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fstream operator>> stops at white space

I need to read a specific number of characters into an std::string
from a file regardless of the characters read.

* fstream operator>stops when it runs into a white space character.
* The global variant of fstream::getline works with std:string but
does not take a 'width' parameter.
* ifstream::get takes a 'width' parameter but does not work with
std::string.

I simply want to read a specific number of characters and only stop on
EOF. Is there any straight forward way to do it ?
Aug 8 '08 #1
8 4017
Resize the string first, and rely on the fact that in all (known) current
implementations it has contiguous buffer, and that will be guaranteed in C++0x.
I think std:string automatically accommodates input from operator>>.
am I missing something ?
Cheers, & hth.,

- Alf
Aug 8 '08 #2
kh*******@gmail.com wrote:
>Resize the string first, and rely on the fact that in all (known) current
implementations it has contiguous buffer, and that will be guaranteed in C++0x.

I think std:string automatically accommodates input from operator>>.
am I missing something ?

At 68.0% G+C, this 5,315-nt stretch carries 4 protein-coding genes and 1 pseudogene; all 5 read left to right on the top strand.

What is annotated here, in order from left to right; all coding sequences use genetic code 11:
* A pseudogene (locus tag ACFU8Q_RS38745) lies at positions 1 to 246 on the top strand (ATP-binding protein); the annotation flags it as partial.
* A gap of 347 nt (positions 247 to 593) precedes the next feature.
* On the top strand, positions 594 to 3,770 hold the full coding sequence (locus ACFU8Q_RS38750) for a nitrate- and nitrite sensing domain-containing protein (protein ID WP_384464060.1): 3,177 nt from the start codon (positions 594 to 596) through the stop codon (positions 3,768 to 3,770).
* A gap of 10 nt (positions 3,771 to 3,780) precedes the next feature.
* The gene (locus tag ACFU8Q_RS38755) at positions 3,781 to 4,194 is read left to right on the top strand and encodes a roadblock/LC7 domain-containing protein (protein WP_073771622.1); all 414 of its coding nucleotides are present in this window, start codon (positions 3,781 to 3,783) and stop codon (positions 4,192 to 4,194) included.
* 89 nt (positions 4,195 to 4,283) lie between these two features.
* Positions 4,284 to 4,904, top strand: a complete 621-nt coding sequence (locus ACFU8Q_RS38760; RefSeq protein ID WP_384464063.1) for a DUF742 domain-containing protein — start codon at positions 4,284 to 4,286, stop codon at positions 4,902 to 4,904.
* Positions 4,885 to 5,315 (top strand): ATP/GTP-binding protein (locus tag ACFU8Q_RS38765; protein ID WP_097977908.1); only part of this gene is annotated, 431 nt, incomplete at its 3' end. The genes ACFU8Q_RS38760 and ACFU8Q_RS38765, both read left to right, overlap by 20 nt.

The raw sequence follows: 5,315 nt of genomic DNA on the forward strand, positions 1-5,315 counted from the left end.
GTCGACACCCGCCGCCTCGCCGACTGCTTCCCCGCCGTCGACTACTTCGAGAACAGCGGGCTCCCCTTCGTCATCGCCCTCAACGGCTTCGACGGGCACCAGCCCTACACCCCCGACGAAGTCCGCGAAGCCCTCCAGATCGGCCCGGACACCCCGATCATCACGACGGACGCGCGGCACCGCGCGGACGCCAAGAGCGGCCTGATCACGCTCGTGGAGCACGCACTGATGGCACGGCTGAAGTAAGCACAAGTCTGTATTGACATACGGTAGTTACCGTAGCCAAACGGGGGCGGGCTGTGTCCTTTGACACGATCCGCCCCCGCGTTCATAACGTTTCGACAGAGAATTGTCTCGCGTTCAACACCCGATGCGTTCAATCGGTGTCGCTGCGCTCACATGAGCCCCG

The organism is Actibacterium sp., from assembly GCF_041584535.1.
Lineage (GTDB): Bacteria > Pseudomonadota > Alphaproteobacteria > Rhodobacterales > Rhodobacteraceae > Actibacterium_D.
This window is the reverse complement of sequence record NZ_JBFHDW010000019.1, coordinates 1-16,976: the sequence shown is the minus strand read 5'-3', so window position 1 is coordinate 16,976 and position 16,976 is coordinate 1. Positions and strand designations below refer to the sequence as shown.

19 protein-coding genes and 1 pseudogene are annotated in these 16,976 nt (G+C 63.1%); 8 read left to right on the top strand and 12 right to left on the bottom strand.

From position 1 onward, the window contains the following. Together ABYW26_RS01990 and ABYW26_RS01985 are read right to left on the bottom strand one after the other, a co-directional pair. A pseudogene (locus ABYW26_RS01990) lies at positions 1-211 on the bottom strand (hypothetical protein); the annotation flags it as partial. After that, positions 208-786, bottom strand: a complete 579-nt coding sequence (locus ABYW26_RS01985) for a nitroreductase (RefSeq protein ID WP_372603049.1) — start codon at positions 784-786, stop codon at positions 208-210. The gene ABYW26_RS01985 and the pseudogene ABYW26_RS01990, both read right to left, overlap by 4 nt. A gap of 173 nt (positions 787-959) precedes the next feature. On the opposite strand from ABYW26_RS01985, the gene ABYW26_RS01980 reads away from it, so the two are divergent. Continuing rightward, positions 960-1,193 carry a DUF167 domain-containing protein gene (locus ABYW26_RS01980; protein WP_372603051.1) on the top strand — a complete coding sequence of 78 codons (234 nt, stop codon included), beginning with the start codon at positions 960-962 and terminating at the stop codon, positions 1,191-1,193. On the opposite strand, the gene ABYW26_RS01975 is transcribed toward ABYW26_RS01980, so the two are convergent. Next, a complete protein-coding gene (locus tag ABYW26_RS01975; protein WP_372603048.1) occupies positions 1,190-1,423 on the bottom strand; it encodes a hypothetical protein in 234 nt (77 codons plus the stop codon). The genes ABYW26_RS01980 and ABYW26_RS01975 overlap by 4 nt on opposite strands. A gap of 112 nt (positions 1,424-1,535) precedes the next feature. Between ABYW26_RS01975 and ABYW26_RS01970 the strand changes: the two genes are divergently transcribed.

I think Alf was telling you to do an unformatted read directly into the
string's buffer.

--
Ian Collins.
Aug 8 '08 #3
On Aug 9, 1:44*am, Ian Collins <ian-n...@hotmail.comwrote:
I think Alf was telling you to do an unformatted read directly into the
string's buffer.
What's the API for that, std::string has data() and c_str(), and both
return a const char* which can't/shouldn't be modified.
Aug 9 '08 #4
The only solution I could think of, is to create a custom stream class
over cstdio ... C streams seem to be more mature.
Aug 9 '08 #5
kh*******@gmail.com wrote:
On Aug 9, 1:44 am, Ian Collins <ian-n...@hotmail.comwrote:
>I think Alf was telling you to do an unformatted read directly into the
string's buffer.

What's the API for that, std::string has data() and c_str(), and both
return a const char* which can't/shouldn't be modified.
&string[0]

--
Ian Collins.
Aug 9 '08 #6
kh*******@gmail.com wrote:
The only solution I could think of, is to create a custom stream class
over cstdio ... C streams seem to be more mature.
std::string buffer(width, ' ');
inputFile.read(&buffer[0], width);

What's so hard about that?
Aug 9 '08 #7
On Aug 9, 11:48*am, Juha Nieminen <nos...@thanks.invalidwrote:
* What's so hard about that?
Nothing, just never crossed my mind, thanks :)

Aug 9 '08 #8
On Aug 9, 11:03*am, Ian Collins <ian-n...@hotmail.comwrote:
&string[0]
Yeah, thanks.
Aug 9 '08 #9

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